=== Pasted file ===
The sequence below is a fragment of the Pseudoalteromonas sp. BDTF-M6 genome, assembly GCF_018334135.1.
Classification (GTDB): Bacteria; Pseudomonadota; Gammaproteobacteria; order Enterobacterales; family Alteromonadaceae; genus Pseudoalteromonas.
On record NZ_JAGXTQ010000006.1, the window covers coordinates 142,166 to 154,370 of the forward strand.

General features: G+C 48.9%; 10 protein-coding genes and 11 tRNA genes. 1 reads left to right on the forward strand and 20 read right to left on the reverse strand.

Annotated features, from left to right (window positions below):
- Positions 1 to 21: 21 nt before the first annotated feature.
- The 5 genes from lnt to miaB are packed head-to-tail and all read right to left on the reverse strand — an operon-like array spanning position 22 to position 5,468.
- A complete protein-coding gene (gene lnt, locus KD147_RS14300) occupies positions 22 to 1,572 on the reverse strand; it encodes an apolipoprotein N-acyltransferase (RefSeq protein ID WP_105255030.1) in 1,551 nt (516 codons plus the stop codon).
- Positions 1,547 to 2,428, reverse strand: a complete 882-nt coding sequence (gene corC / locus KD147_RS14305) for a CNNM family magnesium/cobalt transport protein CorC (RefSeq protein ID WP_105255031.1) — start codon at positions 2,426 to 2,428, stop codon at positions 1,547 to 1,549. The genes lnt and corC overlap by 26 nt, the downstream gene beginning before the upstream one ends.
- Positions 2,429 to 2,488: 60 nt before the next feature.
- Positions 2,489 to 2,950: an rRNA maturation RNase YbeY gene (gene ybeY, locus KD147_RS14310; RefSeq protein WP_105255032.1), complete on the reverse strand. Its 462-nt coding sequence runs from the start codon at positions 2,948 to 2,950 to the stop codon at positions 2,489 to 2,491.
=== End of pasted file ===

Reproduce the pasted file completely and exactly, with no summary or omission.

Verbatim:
The sequence below is a fragment of the Pseudoalteromonas sp. BDTF-M6 genome, assembly GCF_018334135.1.
Classification (GTDB): Bacteria; Pseudomonadota; Gammaproteobacteria; order Enterobacterales; family Alteromonadaceae; genus Pseudoalteromonas.
On record NZ_JAGXTQ010000006.1, the window covers coordinates 142,166 to 154,370 of the forward strand.

General features: G+C 48.9%; 10 protein-coding genes and 11 tRNA genes. 1 reads left to right on the forward strand and 20 read right to left on the reverse strand.

Annotated features, from left to right (window positions below):
- Positions 1 to 21: 21 nt before the first annotated feature.
- The 5 genes from lnt to miaB are packed head-to-tail and all read right to left on the reverse strand — an operon-like array spanning position 22 to position 5,468.
- A complete protein-coding gene (gene lnt, locus KD147_RS14300) occupies positions 22 to 1,572 on the reverse strand; it encodes an apolipoprotein N-acyltransferase (RefSeq protein ID WP_105255030.1) in 1,551 nt (516 codons plus the stop codon).
- Positions 1,547 to 2,428, reverse strand: a complete 882-nt coding sequence (gene corC / locus KD147_RS14305) for a CNNM family magnesium/cobalt transport protein CorC (RefSeq protein ID WP_105255031.1) — start codon at positions 2,426 to 2,428, stop codon at positions 1,547 to 1,549. The genes lnt and corC overlap by 26 nt, the downstream gene beginning before the upstream one ends.
- Positions 2,429 to 2,488: 60 nt before the next feature.
- Positions 2,489 to 2,950: an rRNA maturation RNase YbeY gene (gene ybeY, locus KD147_RS14310; RefSeq protein WP_105255032.1), complete on the reverse strand. Its 462-nt coding sequence runs from the start codon at positions 2,948 to 2,950 to the stop codon at positions 2,489 to 2,491.